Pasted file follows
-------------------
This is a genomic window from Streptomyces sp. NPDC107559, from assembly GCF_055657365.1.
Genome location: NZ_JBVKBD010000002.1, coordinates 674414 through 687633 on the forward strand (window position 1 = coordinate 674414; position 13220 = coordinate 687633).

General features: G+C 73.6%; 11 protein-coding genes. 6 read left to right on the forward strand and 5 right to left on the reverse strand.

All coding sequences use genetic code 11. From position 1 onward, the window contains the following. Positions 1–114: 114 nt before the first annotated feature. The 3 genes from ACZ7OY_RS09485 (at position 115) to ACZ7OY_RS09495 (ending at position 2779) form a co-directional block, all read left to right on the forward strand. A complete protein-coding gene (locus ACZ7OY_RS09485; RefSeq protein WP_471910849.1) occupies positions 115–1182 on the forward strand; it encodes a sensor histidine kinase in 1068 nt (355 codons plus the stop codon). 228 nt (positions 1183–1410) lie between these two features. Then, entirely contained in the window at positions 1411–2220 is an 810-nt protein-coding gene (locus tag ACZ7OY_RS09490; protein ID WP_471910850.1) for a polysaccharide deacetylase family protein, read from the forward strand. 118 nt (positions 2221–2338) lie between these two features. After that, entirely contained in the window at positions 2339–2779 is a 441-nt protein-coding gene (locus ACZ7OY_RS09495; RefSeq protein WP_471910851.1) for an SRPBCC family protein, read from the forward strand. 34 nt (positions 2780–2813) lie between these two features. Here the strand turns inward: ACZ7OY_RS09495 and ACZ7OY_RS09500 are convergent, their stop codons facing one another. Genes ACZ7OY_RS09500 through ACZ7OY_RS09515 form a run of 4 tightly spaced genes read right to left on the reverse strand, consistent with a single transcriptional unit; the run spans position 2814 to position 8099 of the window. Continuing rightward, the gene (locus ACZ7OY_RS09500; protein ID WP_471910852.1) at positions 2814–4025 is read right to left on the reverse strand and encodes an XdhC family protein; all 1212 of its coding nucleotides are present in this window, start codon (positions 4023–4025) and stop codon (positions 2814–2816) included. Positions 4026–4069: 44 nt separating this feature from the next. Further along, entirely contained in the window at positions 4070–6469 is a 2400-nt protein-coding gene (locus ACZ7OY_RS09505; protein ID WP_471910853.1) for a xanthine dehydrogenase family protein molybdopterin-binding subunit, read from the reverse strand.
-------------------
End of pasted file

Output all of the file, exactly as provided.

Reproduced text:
This is a genomic window from Streptomyces sp. NPDC107559, from assembly GCF_055657365.1.
Genome location: NZ_JBVKBD010000002.1, coordinates 674414 through 687633 on the forward strand (window position 1 = coordinate 674414; position 13220 = coordinate 687633).

General features: G+C 73.6%; 11 protein-coding genes. 6 read left to right on the forward strand and 5 right to left on the reverse strand.

All coding sequences use genetic code 11. From position 1 onward, the window contains the following. Positions 1–114: 114 nt before the first annotated feature. The 3 genes from ACZ7OY_RS09485 (at position 115) to ACZ7OY_RS09495 (ending at position 2779) form a co-directional block, all read left to right on the forward strand. A complete protein-coding gene (locus ACZ7OY_RS09485; RefSeq protein WP_471910849.1) occupies positions 115–1182 on the forward strand; it encodes a sensor histidine kinase in 1068 nt (355 codons plus the stop codon). 228 nt (positions 1183–1410) lie between these two features. Then, entirely contained in the window at positions 1411–2220 is an 810-nt protein-coding gene (locus tag ACZ7OY_RS09490; protein ID WP_471910850.1) for a polysaccharide deacetylase family protein, read from the forward strand. 118 nt (positions 2221–2338) lie between these two features. After that, entirely contained in the window at positions 2339–2779 is a 441-nt protein-coding gene (locus ACZ7OY_RS09495; RefSeq protein WP_471910851.1) for an SRPBCC family protein, read from the forward strand. 34 nt (positions 2780–2813) lie between these two features. Here the strand turns inward: ACZ7OY_RS09495 and ACZ7OY_RS09500 are convergent, their stop codons facing one another. Genes ACZ7OY_RS09500 through ACZ7OY_RS09515 form a run of 4 tightly spaced genes read right to left on the reverse strand, consistent with a single transcriptional unit; the run spans position 2814 to position 8099 of the window. Continuing rightward, the gene (locus ACZ7OY_RS09500; protein ID WP_471910852.1) at positions 2814–4025 is read right to left on the reverse strand and encodes an XdhC family protein; all 1212 of its coding nucleotides are present in this window, start codon (positions 4023–4025) and stop codon (positions 2814–2816) included. Positions 4026–4069: 44 nt separating this feature from the next. Further along, entirely contained in the window at positions 4070–6469 is a 2400-nt protein-coding gene (locus ACZ7OY_RS09505; protein ID WP_471910853.1) for a xanthine dehydrogenase family protein molybdopterin-binding subunit, read from the reverse strand.